Sunday, May 22, 2011

The Baby Stakes - by Trish Morey

“You don’t know me, but I’m having your baby.”

Discovering that you are to have a child - is there any moment in our lives more emotionally charged and powerful? Is there any moment - maybe other than when that child is born, that is more precious?

Even for most couples, when nature and desire join forces without too much trouble, this is such a special time. But for those who have to endure the trials of IVF, those couples who have already been put through the emotional mill and beyond, learning their treatment has been successful and that a pregnancy has resulted, is even more precious, more joyously received.

So what happens then, after being through all that IVF involves, after the struggle and the injections and the pain and the resultant celebration when it proves successful, only to discover the baby you are carrying is not your own, and when your husband refuses to support your decision to hand the child over to its rightful parents?

And what happens, when a man across town learns that embryos frozen and long forgotten have been implanted in the wrong woman and resulted in a pregnancy?

I have to admit, a few years ago I would never have believed a story such as this could possibly happen. I always imagined places such as IVF clinics to be faultless in their operation - how could they not be, given the emotional dynamite they played with on a daily basis?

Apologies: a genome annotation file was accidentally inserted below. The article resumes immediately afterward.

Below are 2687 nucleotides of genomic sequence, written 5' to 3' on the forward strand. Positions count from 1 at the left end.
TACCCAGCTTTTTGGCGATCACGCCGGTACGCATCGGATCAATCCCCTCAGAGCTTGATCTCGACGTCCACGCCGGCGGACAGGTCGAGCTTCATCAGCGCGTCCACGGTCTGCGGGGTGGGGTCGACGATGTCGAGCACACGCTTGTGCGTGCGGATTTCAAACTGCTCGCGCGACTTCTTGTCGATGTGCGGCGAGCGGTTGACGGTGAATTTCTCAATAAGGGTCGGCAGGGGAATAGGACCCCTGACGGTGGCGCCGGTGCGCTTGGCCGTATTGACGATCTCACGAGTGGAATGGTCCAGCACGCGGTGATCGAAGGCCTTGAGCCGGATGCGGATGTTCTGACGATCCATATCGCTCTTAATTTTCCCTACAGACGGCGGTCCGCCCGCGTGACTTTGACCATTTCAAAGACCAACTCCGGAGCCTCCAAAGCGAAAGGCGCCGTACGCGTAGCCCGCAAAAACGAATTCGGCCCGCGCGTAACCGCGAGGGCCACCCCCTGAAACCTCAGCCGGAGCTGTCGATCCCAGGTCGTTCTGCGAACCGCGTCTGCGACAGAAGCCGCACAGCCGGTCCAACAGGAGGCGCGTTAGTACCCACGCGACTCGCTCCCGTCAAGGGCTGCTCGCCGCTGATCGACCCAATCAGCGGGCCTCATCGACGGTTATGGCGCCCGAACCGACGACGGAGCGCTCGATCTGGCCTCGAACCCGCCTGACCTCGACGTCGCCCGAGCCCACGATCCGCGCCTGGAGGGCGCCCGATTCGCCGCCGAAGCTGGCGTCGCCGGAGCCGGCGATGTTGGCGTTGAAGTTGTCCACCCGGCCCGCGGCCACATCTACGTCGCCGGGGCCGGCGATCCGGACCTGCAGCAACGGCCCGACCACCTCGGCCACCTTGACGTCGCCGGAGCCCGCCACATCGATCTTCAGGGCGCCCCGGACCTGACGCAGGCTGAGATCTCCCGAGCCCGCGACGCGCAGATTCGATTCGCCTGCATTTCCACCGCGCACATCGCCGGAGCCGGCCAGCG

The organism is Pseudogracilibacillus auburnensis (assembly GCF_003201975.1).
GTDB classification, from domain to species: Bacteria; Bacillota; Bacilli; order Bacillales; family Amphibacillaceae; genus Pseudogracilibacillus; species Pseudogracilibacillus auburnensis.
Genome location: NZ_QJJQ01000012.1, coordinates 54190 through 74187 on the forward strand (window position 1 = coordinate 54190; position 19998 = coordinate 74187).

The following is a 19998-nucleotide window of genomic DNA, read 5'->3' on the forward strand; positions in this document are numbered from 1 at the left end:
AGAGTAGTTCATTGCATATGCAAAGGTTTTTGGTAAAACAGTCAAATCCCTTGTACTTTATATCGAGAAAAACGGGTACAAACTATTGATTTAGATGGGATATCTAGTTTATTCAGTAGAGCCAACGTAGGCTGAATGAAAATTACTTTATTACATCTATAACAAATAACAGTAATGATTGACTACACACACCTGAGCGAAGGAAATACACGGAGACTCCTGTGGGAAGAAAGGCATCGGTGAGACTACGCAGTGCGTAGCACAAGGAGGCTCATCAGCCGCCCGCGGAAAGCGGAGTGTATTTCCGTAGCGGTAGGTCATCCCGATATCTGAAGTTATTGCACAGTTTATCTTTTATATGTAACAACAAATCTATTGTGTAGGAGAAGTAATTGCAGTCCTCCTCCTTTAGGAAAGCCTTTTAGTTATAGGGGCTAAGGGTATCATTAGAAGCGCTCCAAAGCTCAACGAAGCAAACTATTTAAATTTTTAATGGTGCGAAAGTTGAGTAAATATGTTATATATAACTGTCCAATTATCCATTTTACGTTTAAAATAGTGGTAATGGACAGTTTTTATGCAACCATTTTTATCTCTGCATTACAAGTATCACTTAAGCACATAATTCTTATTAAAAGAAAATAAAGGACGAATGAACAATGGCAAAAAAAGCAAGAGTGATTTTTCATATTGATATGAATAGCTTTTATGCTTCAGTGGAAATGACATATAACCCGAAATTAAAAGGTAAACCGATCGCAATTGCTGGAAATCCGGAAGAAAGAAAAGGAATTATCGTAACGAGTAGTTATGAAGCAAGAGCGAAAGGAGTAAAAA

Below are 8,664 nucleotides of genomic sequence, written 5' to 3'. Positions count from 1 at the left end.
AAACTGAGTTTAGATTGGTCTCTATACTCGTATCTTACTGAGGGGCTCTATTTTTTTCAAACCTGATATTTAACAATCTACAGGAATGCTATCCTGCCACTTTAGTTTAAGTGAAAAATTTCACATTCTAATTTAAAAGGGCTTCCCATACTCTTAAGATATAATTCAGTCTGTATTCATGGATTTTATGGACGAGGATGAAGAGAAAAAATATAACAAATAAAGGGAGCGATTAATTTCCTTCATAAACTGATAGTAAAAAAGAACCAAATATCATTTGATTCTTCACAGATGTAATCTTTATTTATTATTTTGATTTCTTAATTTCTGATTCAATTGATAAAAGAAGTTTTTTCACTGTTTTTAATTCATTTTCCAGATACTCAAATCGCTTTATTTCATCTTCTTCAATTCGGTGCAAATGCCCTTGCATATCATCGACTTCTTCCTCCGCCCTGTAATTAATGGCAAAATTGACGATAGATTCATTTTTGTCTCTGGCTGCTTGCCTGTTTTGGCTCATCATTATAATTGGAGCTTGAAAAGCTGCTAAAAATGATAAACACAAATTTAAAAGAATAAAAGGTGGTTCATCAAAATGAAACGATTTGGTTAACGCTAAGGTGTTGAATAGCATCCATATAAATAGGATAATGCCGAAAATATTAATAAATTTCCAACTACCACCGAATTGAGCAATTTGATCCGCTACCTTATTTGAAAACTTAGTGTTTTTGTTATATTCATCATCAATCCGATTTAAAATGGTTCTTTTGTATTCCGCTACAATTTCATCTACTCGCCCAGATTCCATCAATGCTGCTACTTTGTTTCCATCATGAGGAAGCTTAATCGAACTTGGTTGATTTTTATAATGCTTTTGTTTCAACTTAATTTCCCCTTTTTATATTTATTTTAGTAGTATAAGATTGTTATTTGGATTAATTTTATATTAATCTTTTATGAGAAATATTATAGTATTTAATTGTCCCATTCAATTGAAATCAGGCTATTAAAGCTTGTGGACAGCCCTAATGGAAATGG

But of course, events of the last few years have shown that mistakes and mix ups can happen anywhere.

The Heir from Nowhere was conceived in this world.

Angie Cameron is determined to give this baby to its rightful parents. Her husband has walked out on her because of her choice, but it is the right thing to do. It’s not her child.

But when billionaire widower, Dominic Pirelli learns of the mistake and meets the sickly woman supposed nurturing his child, his own protective instincts kick in. There is no way he can leave her to live by herself in an unsavoury neighbourhood when she could be looked after in his own home.

A deal is made, Angelina will stay until the baby is born. The cold, business-like deal suits them both.

Except the longer she stays, and the more the baby inside her grows, the harder Angelina finds it to think of this baby as something she can give away. Despite her determination to stay detached, she begins to bond with her unborn child. And the longer she stays, the harder Dominic is finding it to think of her leaving...

Probably the most emotional story I have written to date, readers on have also had their say -

“The best M&B that I have read in a long time.”

“Another superb Modern Romance from Trish Morey. A must for all those who believe in the adage that beauty is only skin deep.”

“Once I started I couldn’t put it down.”

And from RTbookreviews, a four star review that concludes with, “A great read.”

I hope you enjoy it too!

Monday, May 2, 2011

Covers and Content

There are lots of exciting moments in a writer's life. Having the book come together just as you'd hoped. Days when the characters spark with life and teach you things you didn't realise about the story you thought you knew so well. Opening your email to find a message from a reader who loved one of your stories. And, seeing the cover of your next book for the first time and (hopefully) falling for it.

Many writers have input to their covers but I'm not aware of anyone who has the final say in what their book will look like. That's in the hands of art departments and marketers. Personally, I find myself holding my breath when I open the box I know has my new title in, after all this is someone else's interpretation of what your story is about. That story you worked on frenetically for so long, and lived day and night.